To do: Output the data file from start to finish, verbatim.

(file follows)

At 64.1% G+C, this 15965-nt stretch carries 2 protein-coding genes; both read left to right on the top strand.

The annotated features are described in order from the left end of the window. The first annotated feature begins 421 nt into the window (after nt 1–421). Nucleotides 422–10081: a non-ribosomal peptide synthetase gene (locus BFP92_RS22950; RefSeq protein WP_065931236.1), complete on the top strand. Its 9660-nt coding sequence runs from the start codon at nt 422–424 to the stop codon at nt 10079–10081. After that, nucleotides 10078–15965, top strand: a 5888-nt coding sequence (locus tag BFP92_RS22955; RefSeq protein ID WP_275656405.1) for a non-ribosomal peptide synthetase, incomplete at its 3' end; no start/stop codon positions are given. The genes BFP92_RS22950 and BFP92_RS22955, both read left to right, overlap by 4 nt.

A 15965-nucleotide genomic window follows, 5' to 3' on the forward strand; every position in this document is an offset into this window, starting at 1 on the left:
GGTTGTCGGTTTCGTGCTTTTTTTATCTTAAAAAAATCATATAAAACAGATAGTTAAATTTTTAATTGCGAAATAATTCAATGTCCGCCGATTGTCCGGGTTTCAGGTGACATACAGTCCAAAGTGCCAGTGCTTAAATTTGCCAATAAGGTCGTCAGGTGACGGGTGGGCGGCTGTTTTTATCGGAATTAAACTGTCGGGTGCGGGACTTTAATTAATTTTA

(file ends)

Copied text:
At 64.1% G+C, this 15965-nt stretch carries 2 protein-coding genes; both read left to right on the top strand.

The annotated features are described in order from the left end of the window. The first annotated feature begins 421 nt into the window (after nt 1–421). Nucleotides 422–10081: a non-ribosomal peptide synthetase gene (locus BFP92_RS22950; RefSeq protein WP_065931236.1), complete on the top strand. Its 9660-nt coding sequence runs from the start codon at nt 422–424 to the stop codon at nt 10079–10081. After that, nucleotides 10078–15965, top strand: a 5888-nt coding sequence (locus tag BFP92_RS22955; RefSeq protein ID WP_275656405.1) for a non-ribosomal peptide synthetase, incomplete at its 3' end; no start/stop codon positions are given. The genes BFP92_RS22950 and BFP92_RS22955, both read left to right, overlap by 4 nt.

A 15965-nucleotide genomic window follows, 5' to 3' on the forward strand; every position in this document is an offset into this window, starting at 1 on the left:
GGTTGTCGGTTTCGTGCTTTTTTTATCTTAAAAAAATCATATAAAACAGATAGTTAAATTTTTAATTGCGAAATAATTCAATGTCCGCCGATTGTCCGGGTTTCAGGTGACATACAGTCCAAAGTGCCAGTGCTTAAATTTGCCAATAAGGTCGTCAGGTGACGGGTGGGCGGCTGTTTTTATCGGAATTAAACTGTCGGGTGCGGGACTTTAATTAATTTTA